a) God reveals himself in the natural static dimension of material creation: By their own being "with its own stability, truth, and excellence, its own order and law" (CCC 339) "all creatures bear a certain resemblance to God ... The manifold perfections of creatures -- ... their goodness, their beauty -- all reflect the infinite perfection of God" (41; cf. 341). Creatures reveal not only the "almighty power" of their Creator and his wisdom through which creation is perfectly ordered, but also his perfection and love, the solicitude of his concrete and immediate providence and loving care, his infinite and unimaginable beauty and glory (cf. 293-305).

Beyond this we can distinguish a dynamic dimension. "God speaks to man through the visible creation" (1147) and what occurs in and through her. We can discern a special revelation in the "solidarity among all creatures" which arises, according the Catechism, "from the fact that all have the same Creator and are all ordered to his glory" (344). After the treatises on the single type of creatures, St. Thomas Aquinas discusses at the end of the first part of the Summa Theologica the government of creation. There he treats the reciprocal influences of angel and man and the material creation (I,103-119). Today, more and more attention is being given to this natural reciprocity among creatures; it is seen as reflection of the Three distinctive principles, the Divine Persons, who are one God by perfect and totally sharing Love. So we read in the Catechism: "Creation is the common work of the Holy Trinity" (292). "However each Divine Person performs the common work according to his unique personal property" (258). Doing so, he "left traces of his Trinitarian Being in his work of Creation" (237). Hence, "Creation is ... the first and universal witness to God's all-powerful love" (288).

b) On the supernatural level of the "theology of material creation" we ought to first speak of "the ordering of the whole of creation to the praise of God" (337), which cannot, of course, be perfectly attained except by the grace of God, and whose ultimate degree comes with the assumption of human nature by Christ in his Hypostatic Union.

We distinguish a supremely "divine" dimension in the sacraments, where by the ministry of the Church God instrumentally and efficaciously produces grace through the sacraments in souls that place no impediment to this sanctifying grace (cf. 1128). Again in the sacraments, material creation contribute to the sanctification of man.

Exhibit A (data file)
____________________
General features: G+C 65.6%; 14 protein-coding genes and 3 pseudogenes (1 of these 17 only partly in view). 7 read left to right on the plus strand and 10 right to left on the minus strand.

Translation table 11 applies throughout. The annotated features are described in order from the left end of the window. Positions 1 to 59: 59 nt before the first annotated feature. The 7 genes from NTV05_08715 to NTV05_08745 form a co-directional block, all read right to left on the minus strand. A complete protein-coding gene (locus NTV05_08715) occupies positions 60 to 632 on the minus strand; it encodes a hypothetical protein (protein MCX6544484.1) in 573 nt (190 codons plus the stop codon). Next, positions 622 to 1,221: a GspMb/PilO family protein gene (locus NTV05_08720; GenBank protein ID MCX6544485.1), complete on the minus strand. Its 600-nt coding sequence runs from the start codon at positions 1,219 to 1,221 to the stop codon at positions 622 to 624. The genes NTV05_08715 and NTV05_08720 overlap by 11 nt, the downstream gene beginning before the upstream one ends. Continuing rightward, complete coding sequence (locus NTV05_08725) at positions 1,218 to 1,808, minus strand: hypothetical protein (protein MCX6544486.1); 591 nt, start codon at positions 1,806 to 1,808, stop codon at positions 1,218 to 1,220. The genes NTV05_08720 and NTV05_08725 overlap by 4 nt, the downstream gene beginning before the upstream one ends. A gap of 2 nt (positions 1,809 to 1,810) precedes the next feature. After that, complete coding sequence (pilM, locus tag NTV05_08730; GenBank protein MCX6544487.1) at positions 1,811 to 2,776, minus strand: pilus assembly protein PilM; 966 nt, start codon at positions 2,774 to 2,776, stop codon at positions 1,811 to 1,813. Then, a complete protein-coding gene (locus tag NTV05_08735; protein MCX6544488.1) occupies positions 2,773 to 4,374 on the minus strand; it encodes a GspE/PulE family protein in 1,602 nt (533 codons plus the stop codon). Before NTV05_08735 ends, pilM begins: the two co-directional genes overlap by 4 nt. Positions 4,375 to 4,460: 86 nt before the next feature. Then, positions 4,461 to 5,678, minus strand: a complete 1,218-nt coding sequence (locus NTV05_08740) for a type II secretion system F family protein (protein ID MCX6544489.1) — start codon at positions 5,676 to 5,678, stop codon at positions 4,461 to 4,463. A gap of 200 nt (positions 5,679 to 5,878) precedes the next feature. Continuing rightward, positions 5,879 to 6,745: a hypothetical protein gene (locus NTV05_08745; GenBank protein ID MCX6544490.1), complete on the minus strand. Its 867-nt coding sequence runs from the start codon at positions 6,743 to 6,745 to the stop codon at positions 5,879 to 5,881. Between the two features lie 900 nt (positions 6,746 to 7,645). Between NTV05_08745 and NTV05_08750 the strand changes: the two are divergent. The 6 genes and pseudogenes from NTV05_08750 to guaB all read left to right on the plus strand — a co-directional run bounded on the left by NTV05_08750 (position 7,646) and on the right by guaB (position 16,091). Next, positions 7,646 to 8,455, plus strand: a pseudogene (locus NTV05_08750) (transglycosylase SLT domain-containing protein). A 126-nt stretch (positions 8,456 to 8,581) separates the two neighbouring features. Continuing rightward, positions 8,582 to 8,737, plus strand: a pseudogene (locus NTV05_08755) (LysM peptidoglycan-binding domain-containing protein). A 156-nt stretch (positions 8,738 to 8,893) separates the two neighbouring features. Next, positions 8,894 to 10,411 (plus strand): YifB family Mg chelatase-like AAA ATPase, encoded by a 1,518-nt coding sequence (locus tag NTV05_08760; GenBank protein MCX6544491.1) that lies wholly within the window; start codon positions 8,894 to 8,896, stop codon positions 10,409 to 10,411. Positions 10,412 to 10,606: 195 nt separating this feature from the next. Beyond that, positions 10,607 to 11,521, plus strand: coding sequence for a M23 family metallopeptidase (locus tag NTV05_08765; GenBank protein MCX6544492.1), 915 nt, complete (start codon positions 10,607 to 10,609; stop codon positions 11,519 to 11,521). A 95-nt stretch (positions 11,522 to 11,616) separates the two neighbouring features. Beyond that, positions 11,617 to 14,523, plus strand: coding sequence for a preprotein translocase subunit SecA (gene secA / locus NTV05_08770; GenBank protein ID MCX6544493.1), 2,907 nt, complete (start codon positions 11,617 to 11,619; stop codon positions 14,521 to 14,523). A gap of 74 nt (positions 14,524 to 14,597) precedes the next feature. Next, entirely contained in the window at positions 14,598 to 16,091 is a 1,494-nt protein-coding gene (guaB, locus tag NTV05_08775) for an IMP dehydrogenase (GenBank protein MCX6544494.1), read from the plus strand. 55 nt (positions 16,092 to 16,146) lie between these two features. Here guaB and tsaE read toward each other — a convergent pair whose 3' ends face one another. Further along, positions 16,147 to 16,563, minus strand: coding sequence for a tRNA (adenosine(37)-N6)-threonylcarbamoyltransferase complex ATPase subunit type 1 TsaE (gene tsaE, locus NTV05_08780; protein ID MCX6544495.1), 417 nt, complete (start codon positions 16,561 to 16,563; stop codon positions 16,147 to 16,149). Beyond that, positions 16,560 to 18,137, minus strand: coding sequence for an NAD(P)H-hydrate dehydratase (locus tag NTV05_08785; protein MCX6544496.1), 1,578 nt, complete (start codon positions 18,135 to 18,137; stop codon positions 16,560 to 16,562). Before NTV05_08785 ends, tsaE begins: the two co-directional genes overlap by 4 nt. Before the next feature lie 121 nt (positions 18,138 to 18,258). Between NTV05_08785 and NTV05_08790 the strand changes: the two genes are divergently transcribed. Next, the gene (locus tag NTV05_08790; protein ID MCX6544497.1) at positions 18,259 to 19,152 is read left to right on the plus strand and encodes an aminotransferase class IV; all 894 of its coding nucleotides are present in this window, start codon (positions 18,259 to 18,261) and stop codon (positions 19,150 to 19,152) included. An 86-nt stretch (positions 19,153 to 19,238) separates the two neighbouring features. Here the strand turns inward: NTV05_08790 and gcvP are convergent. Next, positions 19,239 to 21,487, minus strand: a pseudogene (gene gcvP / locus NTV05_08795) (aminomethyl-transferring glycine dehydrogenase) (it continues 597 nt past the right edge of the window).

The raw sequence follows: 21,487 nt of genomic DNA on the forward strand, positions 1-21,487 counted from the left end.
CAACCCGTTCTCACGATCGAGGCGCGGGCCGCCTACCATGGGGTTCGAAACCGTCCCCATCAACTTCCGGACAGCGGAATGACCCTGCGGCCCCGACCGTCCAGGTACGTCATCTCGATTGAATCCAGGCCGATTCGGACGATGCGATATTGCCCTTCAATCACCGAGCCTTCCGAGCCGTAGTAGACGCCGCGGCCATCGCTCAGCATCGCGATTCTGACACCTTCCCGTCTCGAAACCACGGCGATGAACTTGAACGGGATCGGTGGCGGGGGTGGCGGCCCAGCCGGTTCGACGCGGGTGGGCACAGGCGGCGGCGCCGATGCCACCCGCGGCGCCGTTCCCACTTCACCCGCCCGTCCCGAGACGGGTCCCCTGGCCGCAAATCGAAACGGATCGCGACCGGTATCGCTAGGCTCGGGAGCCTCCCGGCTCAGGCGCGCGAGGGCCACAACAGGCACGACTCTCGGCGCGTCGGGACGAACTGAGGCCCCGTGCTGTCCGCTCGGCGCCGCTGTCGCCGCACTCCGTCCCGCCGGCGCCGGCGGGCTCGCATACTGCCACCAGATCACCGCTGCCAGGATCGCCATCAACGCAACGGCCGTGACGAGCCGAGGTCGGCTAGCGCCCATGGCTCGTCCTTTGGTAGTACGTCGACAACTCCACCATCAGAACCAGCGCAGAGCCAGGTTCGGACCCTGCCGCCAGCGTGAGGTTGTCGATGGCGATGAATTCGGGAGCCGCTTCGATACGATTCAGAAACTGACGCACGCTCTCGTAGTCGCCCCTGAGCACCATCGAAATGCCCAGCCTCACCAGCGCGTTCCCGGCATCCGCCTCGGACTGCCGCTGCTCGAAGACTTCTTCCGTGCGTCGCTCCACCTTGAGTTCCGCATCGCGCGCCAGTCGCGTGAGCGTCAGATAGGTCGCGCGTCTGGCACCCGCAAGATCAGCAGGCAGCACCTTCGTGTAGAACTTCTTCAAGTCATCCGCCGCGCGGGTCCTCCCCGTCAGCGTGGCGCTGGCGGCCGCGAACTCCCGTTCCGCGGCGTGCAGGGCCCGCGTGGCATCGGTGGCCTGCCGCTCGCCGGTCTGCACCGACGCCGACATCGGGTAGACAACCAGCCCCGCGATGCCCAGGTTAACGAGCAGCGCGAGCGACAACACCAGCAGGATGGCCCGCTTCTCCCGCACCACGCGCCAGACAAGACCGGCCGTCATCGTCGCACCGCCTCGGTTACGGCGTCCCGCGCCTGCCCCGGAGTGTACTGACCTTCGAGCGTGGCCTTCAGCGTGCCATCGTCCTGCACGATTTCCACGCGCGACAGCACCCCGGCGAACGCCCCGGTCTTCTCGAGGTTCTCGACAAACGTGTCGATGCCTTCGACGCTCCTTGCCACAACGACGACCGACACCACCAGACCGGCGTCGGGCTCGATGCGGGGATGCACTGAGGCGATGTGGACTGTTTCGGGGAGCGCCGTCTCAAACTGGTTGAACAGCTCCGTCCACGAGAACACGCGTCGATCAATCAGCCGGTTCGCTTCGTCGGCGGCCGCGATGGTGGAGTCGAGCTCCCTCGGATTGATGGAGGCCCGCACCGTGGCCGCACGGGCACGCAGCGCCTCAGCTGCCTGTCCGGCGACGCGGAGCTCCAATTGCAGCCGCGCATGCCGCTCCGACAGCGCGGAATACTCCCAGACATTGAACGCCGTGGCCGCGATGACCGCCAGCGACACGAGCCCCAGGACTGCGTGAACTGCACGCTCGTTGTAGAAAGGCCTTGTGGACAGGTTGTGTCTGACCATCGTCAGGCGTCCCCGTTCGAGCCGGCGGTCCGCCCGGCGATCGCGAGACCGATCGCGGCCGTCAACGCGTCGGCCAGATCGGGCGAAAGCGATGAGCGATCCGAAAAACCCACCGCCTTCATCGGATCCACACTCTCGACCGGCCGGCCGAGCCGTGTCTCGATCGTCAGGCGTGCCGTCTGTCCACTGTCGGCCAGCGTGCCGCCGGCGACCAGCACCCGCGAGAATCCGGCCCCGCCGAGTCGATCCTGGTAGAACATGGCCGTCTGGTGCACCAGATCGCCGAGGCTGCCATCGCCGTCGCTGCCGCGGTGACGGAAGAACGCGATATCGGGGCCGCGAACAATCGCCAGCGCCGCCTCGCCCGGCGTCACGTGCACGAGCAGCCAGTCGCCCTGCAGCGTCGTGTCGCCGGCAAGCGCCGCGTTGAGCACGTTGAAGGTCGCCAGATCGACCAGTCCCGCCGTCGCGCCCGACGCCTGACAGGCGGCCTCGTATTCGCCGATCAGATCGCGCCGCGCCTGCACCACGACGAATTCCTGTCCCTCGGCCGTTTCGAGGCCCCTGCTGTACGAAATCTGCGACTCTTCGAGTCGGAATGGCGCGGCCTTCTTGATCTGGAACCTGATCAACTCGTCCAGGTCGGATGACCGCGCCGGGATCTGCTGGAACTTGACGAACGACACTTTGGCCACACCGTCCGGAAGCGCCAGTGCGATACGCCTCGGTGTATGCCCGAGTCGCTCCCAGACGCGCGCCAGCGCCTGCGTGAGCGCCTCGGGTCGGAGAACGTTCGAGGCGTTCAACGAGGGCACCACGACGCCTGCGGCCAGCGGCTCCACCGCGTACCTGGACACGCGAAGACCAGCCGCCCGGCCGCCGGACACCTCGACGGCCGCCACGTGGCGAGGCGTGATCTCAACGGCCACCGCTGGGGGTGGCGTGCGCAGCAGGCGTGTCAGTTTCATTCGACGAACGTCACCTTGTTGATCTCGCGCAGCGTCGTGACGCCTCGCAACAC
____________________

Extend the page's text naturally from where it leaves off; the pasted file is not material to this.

Whereas in the sacraments the efficient causality of Christ’s divinity is paramount, in the sacramentals of the Church the meritorious causality of Christ’s humanity stands, in a certain sense, in the foreground. The Church as treasurer of the graces and merits of Christ, both head and body, institutes sacramentals as means of actual graces in order to help draw the faithful more fruitfully to the sacraments of grace. In the case of the sacramentals, their efficacy depends much more on the interior participation of the individual souls, their personal faith and love for God, as is evidently the case in the use of holy water or the wearing of a blessed medal etc. (cf. 1667-1673, 1677-78). Similarly, the faithful draw material creation in some way into their offerings of prayers or sacrifices to God as the angel taught the children in Fátima: "Make of everything you can a sacrifice", that is, raise it up from the purely natural level into union with God. In these ways material creation achieves the purpose for which it was originally "fashioned [namely], ... for the worship and adoration of God" (347; cf. Rom 8:21).

4. Dear Brothers in the priesthood, even we priests, the ministers of Christ, find in St. Raphael’s first instruction to Tobias a useful revision of a particular section of theology and a renewed impulse for our priestly ministry.

We are reminded: the final goal, the adoration of God, is one and the same for all creatures; therefore, the consecrating power from above is extended to all creatures and none is excluded, that is to say, everything can be blessed. The holy angels, who already enjoy the goal of beatitude in their vision of God, clearly see the final goal of the material creation too; they are able to open our eyes for these different dimensions of the material creation, and want to awaken our interest for the raising up of material creation through prayer and the blessings of the Church.

In great opposition to the workings of the holy angels, in the hands of the fallen spirits the ‘fish’ (material creation) becomes an instrument for the enslavement and destruction of man, as we can see in natural catastrophes such as the horrible storms, the extensive fires, the destructive earthquakes and vast floods.

May this reflection challenge us to renew our zeal for the administration of the sacramentals as great means for the sanctification of the material world and for the defense and sanctification of man. The angels, who care for the entire universe, will rejoice over our collaboration.

Fr. Titus Kieninger, ORC